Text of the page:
Pitt Stops Youngstown State, 91-73

Kendrick Perry may have stolen the show from an individual standpoint with 28 points. Pitt was able to answer with five players in double-figures, led by Lamar Patterson's 18 and another double-double from Talib Zanna.

Pitt got all it could handle from Kendrick Perry. It was a close game at many points of the first half. Thanks in part to productive output from seniors Lamar Patterson and Talib Zanna, Pitt came out with a 91-73 win over the Penguins.

Patterson led five Pitt players in double-figures, with 18 points, while Zanna finished with a double-double of 10 points and 15 rebounds. With Patterson, it was three three-pointers that highlighted his efforts, two of which came in the early stages of the second half to open the game up for Pitt. Zanna was the catalyst behind a dominant rebounding performance.

Cameron Wright finished with 13 for Pitt, followed by Derrick Randall with 11 and Mike Young with 10. Josh Newkirk came off the bench with nine points for Pitt.

Pitt held a decided edge on the glass, 47-21. They had almost as many offensive rebounds (20) as Youngstown State had total (21).

"Our goal is plus 20 every game on the rebounds, it doesn't matter who your opponent is, the margin will show up," Young said.

Perry led all scorers with 28 points.

Perry entered the game, averaging 20.7 points a game. It's not too much of by surprise, but considering in its last three games, Pitt has allowed 27 points to Penn State's Tim Frazier. 21 points to Loyola-Marymount's Anthony Ireland.

Today, it was 28 to Perry. Not surprising, but bruising to the ego of Pitt's defensive mindset.

"We just want to play good team defense, we want to stop their main scorer," freshman Josh Newkirk said. "But, if he gets his, we make sure other people stay under their averages."

"We take pride in our defense," sophomore James Robinson said. "While it might look good our him it doesn't look good for us. The game is up in the air when we let someone go off on that."

Pitt led 43-32 at halftime. The Penguins, more specifically, Perry, didn't make it easy for them.

The Panther guards had no answer for Perry, early. He scored the first seven points for the game for Youngstown State. It was ten minutes before another player, Ryan Weber, scored for the Penguins.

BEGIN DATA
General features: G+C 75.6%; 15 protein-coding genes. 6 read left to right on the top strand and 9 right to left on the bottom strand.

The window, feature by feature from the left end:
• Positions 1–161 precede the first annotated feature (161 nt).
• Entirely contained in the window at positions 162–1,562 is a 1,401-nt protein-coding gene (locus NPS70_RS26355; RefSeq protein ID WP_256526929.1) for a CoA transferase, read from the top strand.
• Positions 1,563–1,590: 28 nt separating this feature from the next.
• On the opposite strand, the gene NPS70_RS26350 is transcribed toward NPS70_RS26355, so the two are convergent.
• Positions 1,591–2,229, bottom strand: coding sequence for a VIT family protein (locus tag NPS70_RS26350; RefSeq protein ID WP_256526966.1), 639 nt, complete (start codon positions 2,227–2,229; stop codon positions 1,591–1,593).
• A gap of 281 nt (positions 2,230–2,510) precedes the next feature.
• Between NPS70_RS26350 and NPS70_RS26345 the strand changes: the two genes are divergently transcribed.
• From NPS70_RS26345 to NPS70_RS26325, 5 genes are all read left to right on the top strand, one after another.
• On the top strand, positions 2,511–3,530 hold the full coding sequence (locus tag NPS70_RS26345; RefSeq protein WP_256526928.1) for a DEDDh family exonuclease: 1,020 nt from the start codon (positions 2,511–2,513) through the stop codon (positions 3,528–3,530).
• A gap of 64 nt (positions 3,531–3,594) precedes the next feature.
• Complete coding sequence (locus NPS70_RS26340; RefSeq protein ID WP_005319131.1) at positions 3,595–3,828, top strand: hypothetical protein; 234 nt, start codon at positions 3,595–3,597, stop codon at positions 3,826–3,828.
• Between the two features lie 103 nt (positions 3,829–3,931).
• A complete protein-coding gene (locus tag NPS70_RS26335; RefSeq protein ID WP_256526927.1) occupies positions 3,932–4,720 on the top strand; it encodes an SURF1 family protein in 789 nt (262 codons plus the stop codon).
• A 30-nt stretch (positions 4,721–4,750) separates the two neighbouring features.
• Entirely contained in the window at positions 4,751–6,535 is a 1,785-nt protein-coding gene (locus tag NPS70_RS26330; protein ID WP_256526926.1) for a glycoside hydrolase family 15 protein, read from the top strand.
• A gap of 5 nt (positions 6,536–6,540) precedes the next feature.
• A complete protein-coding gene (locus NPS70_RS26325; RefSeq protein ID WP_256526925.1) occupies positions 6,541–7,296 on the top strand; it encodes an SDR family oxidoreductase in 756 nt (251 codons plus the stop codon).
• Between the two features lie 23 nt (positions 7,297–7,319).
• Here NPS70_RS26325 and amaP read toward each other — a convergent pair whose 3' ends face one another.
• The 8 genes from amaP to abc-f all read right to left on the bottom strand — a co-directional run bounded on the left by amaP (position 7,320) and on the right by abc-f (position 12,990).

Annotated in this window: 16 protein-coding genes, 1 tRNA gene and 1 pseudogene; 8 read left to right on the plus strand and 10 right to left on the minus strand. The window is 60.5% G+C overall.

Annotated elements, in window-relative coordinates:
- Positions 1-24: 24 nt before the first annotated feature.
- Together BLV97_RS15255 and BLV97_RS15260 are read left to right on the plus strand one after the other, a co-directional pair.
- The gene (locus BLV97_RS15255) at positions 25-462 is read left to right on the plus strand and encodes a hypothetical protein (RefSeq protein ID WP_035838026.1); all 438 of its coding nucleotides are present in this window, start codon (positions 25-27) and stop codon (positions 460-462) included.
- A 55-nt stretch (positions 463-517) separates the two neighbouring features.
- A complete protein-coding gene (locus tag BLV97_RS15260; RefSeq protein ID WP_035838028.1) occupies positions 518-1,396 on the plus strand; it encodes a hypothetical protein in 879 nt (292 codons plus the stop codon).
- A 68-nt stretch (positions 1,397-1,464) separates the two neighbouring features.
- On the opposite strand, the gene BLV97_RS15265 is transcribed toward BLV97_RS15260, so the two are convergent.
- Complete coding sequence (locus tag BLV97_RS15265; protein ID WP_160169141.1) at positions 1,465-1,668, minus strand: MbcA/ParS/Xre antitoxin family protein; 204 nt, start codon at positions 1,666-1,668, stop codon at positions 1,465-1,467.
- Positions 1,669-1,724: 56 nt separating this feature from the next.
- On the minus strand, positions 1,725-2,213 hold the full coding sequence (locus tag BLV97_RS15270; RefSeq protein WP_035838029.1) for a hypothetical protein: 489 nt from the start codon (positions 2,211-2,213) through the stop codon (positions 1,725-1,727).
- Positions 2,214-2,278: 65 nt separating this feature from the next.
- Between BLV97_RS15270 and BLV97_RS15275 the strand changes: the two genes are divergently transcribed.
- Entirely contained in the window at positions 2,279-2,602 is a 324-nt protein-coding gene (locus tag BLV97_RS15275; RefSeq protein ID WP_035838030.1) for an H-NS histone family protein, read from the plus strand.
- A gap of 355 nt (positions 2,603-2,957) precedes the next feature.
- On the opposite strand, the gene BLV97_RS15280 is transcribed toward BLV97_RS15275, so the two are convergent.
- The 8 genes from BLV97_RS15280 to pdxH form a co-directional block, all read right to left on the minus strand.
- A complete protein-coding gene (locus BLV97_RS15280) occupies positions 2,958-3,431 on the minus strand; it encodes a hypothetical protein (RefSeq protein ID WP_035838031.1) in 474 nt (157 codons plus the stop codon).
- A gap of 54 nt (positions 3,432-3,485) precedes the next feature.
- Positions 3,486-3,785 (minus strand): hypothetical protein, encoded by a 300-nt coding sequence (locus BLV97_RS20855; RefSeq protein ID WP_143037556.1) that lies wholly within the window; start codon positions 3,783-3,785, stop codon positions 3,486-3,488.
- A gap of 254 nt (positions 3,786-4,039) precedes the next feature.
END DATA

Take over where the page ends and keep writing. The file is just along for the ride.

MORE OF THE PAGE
"A lot of good things we just have to improve defensively," head coach Jamie Dixon said. "That's a good team, and Perry is a very good player. We've played a lot of good ones. If you're going to try and find the best teams in those leagues (to play), and he really fits that mold."

At the same time, Pitt shot just 7 of its first 19 (36.8%) to start the game.

The Penguins trailed only 16-13 when Shawn Amiker drove to the basket, converting the and-one, cutting it a 16-14 Pitt lead with 11:41 left in he he first half.

That's when Pitt went on a 6-0 run. Moving the ball wisely, Patterson was the last player to have the ball in his hands. He drove to the basket for a layup, drawing the foul, putting Pitt up 22-14.

Patterson later came up with a steal, then ran away uncontested for a dunk, extending Pitt's lead to 29-22, approaching the 5:00 mark of the first half.

Derrick Randall contributing to that edge in the rebounding department, had a putback to make it a 31-20 lead for Pitt. It looked like Pitt was going to break away. The Penguins wouldn't let them do that, answering with a five-point run. Pitt still lead 31-26, with 3:57 left in the half. Youngstown State was keeping it close.

"They kept playing," Dixon added. "I thought we would pass it well, that played in our favor. We've been getting good production out of those guys. They're good, and they're playing. I wish we could defend better with 25-point leads.

"I thought we would pass it well, that played in our favor. We've been getting good production out of those guys. They're good, and they're playing. I wish we could defend better with 25-point leads.

Just like the win over Penn State, it was the seniors Patterson and Zanna taking over the game for Pitt.

Zanna answered with three field goals on three consecutive possessions, and Patterson hit a three-pointer to extend Pitt's lead to 41-30. James Robinson was the last player to have his hands on the ball in the first half, driving in for a layup with time expiring on both the shot clock and the game clock.

Pitt led 43-32 at the half, but not without a strong effort from Youngstown State. After starting the half 7-19 from the floor, Pitt closed strong, shooting 9-15 (60%) to finish the half.

The Panthers carried that momentum over, opening the second half with a 7-0 run. Youngstown State burned a full timeout just three minutes into the second half, suddenly down 50-32.

Perry answered with another bucket off the dribble, cutting the deficit to 50-34. Only this time, Patterson answered with another three. Pitt led 53-34, pushing a 20-point deficit just four minutes into the second half.

Pitt was 4-10 from three-point range in the second half, which in addition to the rebounding margin, allowed them to open a 20-point lead in the second half.

With everything else clicking--rebounding, free throws, better shooting, Pitt was able to open the lead. Better shooting was really the only difference in the second half, that wasn't working for them early in the game. They shot 55.9% (19-34) in the second half.

"They beat us in rebounding, that is their strength," Youngstown State head coach Jerry Slocum. "This is one of the best shooting Pitt teams I've seen."

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